The world’s most populous nation will mark the next 12 months with a coming-of-age party that will confirm its transformation in three decades from one of the poorest countries of the 20th century into the globe’s third-largest economy, its hungriest (and most polluting) consumer and the engine room of economic growth.

Once regarded at best as a sporting also-ran, China is widely tipped to top the medals table in the Beijing Olympics in August, an event in which the country’s leadership is investing huge importance and prestige.

Read it all.

Posted in * International News & Commentary, Asia, China

Eric Weiner: Finding your happy place

In fact, psychologists at the University of Leicester in Britain recently produced the world’s first map of happiness. Using data from the emerging science of happiness, they created a color-coded atlas of bliss, a topography of the human spirit, from Algeria to Zimbabwe. It’s not climate or topography or some mysterious “energy” that is at work here, but national culture. Some cultures are simply better at producing happy citizens than others.

Not surprisingly, democracies tend to fare better than dictatorships, though it’s not clear which way the river of causality flows. Perhaps happy countries tend to embrace democracy and not the other way around. Trust of others is another prerequisite for a happy nation, and that is a troubling fact for fans of American happiness. In 1960, 58% of Americans felt most people could be trusted. By the 1990s, only 35% held that view. Indeed, given our economic and military muscle, the U.S. occupies a modest spot on the atlas of bliss. We are not as happy as we are wealthy.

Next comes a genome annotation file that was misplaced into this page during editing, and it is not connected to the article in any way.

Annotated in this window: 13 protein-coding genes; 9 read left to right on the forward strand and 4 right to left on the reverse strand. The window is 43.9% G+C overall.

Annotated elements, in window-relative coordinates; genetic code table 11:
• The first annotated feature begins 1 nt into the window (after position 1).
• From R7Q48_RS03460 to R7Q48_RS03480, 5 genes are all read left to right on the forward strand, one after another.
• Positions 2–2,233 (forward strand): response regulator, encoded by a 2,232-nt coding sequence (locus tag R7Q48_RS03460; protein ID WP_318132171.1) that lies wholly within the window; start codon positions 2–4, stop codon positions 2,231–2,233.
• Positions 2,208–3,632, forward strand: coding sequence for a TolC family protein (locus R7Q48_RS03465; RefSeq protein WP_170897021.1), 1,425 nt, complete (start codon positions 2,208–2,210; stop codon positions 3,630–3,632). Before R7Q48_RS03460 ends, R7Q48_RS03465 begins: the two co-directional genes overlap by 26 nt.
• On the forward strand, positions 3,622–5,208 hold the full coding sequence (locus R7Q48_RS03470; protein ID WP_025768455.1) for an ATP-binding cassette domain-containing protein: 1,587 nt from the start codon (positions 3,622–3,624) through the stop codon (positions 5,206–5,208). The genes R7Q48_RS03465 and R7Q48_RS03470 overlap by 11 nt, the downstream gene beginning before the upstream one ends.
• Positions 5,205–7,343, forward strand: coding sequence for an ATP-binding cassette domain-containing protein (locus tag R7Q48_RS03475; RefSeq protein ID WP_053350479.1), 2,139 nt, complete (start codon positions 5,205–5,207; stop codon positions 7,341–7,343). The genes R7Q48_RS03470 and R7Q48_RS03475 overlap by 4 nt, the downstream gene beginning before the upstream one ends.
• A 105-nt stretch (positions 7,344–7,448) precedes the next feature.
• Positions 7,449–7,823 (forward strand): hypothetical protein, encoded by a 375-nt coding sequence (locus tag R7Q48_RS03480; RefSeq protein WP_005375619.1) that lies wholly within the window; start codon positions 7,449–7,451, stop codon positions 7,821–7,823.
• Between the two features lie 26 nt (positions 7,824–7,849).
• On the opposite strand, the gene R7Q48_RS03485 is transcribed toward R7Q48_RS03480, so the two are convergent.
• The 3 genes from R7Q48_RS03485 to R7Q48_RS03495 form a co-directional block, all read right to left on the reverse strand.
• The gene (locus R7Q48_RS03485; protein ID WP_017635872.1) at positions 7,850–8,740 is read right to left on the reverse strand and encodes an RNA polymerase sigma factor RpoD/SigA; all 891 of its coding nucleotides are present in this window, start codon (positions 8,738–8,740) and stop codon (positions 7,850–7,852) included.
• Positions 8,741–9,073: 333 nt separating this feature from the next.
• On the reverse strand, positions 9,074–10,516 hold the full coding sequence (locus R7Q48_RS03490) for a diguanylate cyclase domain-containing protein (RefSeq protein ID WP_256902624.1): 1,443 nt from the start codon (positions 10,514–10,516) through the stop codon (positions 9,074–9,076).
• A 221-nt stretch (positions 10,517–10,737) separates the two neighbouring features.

The map contains more than a few surprises. Latin American countries, for instance, are among the happiest in the world, despite their relative poverty and often shaky political situations. “The Latino bonus,” some researchers have dubbed this phenomenon. One explanation: the close family ties found in Latin American countries and among many Latinos in the U.S.

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Posted in * Culture-Watch, * International News & Commentary, Globalization, Psychology

Change In Store For Venerable Tampa Episcopal Church

During the recent approval process for historic preservation status for St. Andrew’s Episcopal Church, City Councilwoman Linda Saul-Sena said what she likes best is that the 1904-built church “has changed very little.”

The church’s surroundings, however, will undergo major changes this year.

With $2.5 million raised, the project will see the bulldozing of a two-story building and construction of a children’s chapel in the northeast corner of the church complex, which occupies a city block between Twiggs and Madison streets.

Before the work begins, the Rev. John Reese was compelled to move forward with seeking the local landmark designation. It was a decision years in the making.

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Posted in * Anglican - Episcopal, Episcopal Church (TEC), TEC Parishes

An Open Letter to the Anglican Church of Canada

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Posted in * Anglican - Episcopal, Anglican Church of Canada, Anglican Provinces